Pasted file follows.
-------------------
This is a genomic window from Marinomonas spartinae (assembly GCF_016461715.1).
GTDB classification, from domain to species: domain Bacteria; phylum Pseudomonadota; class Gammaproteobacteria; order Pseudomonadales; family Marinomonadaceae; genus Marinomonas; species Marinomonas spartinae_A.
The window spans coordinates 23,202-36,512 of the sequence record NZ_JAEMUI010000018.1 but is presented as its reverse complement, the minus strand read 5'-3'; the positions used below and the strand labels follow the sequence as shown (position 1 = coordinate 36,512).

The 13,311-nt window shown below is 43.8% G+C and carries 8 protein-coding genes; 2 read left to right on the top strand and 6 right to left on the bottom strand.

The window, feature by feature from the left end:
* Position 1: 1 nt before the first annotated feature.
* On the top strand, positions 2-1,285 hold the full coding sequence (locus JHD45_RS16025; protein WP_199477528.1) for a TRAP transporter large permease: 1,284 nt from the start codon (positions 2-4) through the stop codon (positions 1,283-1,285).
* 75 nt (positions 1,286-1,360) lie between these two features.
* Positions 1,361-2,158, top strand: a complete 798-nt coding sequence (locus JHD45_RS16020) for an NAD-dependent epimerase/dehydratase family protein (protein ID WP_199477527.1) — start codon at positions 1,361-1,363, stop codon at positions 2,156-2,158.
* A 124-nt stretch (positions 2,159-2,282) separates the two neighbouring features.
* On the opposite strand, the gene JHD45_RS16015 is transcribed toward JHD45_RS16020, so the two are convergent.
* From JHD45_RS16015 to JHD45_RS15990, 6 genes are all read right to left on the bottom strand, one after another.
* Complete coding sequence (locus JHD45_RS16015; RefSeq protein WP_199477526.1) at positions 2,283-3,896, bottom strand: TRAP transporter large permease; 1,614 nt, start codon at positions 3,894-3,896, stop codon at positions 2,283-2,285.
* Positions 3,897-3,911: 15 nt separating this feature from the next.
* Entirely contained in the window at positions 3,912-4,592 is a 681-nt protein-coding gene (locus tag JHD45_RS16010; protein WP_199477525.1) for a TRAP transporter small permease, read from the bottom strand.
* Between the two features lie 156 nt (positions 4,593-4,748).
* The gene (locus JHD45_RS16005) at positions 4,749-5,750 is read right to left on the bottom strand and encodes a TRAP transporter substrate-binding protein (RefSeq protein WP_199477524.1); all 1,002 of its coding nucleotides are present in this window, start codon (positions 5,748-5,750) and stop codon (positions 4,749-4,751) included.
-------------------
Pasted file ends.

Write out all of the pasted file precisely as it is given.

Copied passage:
This is a genomic window from Marinomonas spartinae (assembly GCF_016461715.1).
GTDB classification, from domain to species: domain Bacteria; phylum Pseudomonadota; class Gammaproteobacteria; order Pseudomonadales; family Marinomonadaceae; genus Marinomonas; species Marinomonas spartinae_A.
The window spans coordinates 23,202-36,512 of the sequence record NZ_JAEMUI010000018.1 but is presented as its reverse complement, the minus strand read 5'-3'; the positions used below and the strand labels follow the sequence as shown (position 1 = coordinate 36,512).

The 13,311-nt window shown below is 43.8% G+C and carries 8 protein-coding genes; 2 read left to right on the top strand and 6 right to left on the bottom strand.

The window, feature by feature from the left end:
* Position 1: 1 nt before the first annotated feature.
* On the top strand, positions 2-1,285 hold the full coding sequence (locus JHD45_RS16025; protein WP_199477528.1) for a TRAP transporter large permease: 1,284 nt from the start codon (positions 2-4) through the stop codon (positions 1,283-1,285).
* 75 nt (positions 1,286-1,360) lie between these two features.
* Positions 1,361-2,158, top strand: a complete 798-nt coding sequence (locus JHD45_RS16020) for an NAD-dependent epimerase/dehydratase family protein (protein ID WP_199477527.1) — start codon at positions 1,361-1,363, stop codon at positions 2,156-2,158.
* A 124-nt stretch (positions 2,159-2,282) separates the two neighbouring features.
* On the opposite strand, the gene JHD45_RS16015 is transcribed toward JHD45_RS16020, so the two are convergent.
* From JHD45_RS16015 to JHD45_RS15990, 6 genes are all read right to left on the bottom strand, one after another.
* Complete coding sequence (locus JHD45_RS16015; RefSeq protein WP_199477526.1) at positions 2,283-3,896, bottom strand: TRAP transporter large permease; 1,614 nt, start codon at positions 3,894-3,896, stop codon at positions 2,283-2,285.
* Positions 3,897-3,911: 15 nt separating this feature from the next.
* Entirely contained in the window at positions 3,912-4,592 is a 681-nt protein-coding gene (locus tag JHD45_RS16010; protein WP_199477525.1) for a TRAP transporter small permease, read from the bottom strand.
* Between the two features lie 156 nt (positions 4,593-4,748).
* The gene (locus JHD45_RS16005) at positions 4,749-5,750 is read right to left on the bottom strand and encodes a TRAP transporter substrate-binding protein (RefSeq protein WP_199477524.1); all 1,002 of its coding nucleotides are present in this window, start codon (positions 5,748-5,750) and stop codon (positions 4,749-4,751) included.